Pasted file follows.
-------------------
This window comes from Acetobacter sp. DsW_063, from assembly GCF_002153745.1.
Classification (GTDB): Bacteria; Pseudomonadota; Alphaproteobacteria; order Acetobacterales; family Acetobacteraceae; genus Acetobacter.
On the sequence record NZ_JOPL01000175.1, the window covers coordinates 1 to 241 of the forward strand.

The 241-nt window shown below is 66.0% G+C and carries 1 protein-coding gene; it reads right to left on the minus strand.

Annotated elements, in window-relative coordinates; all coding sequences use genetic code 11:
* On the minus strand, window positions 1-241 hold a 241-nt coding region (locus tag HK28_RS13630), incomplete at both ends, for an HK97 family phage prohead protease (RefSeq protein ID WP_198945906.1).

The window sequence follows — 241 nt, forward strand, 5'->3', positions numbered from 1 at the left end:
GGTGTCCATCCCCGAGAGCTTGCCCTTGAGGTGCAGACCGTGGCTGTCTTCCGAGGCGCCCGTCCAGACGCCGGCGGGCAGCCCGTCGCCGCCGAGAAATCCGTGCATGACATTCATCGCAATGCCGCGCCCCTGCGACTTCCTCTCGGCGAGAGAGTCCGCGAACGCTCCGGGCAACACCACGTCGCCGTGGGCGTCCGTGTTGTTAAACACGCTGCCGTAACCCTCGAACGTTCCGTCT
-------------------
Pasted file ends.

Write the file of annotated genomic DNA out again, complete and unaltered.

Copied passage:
This window comes from Acetobacter sp. DsW_063, from assembly GCF_002153745.1.
Classification (GTDB): Bacteria; Pseudomonadota; Alphaproteobacteria; order Acetobacterales; family Acetobacteraceae; genus Acetobacter.
On the sequence record NZ_JOPL01000175.1, the window covers coordinates 1 to 241 of the forward strand.

The 241-nt window shown below is 66.0% G+C and carries 1 protein-coding gene; it reads right to left on the minus strand.

Annotated elements, in window-relative coordinates; all coding sequences use genetic code 11:
* On the minus strand, window positions 1-241 hold a 241-nt coding region (locus tag HK28_RS13630), incomplete at both ends, for an HK97 family phage prohead protease (RefSeq protein ID WP_198945906.1).

The window sequence follows — 241 nt, forward strand, 5'->3', positions numbered from 1 at the left end:
GGTGTCCATCCCCGAGAGCTTGCCCTTGAGGTGCAGACCGTGGCTGTCTTCCGAGGCGCCCGTCCAGACGCCGGCGGGCAGCCCGTCGCCGCCGAGAAATCCGTGCATGACATTCATCGCAATGCCGCGCCCCTGCGACTTCCTCTCGGCGAGAGAGTCCGCGAACGCTCCGGGCAACACCACGTCGCCGTGGGCGTCCGTGTTGTTAAACACGCTGCCGTAACCCTCGAACGTTCCGTCT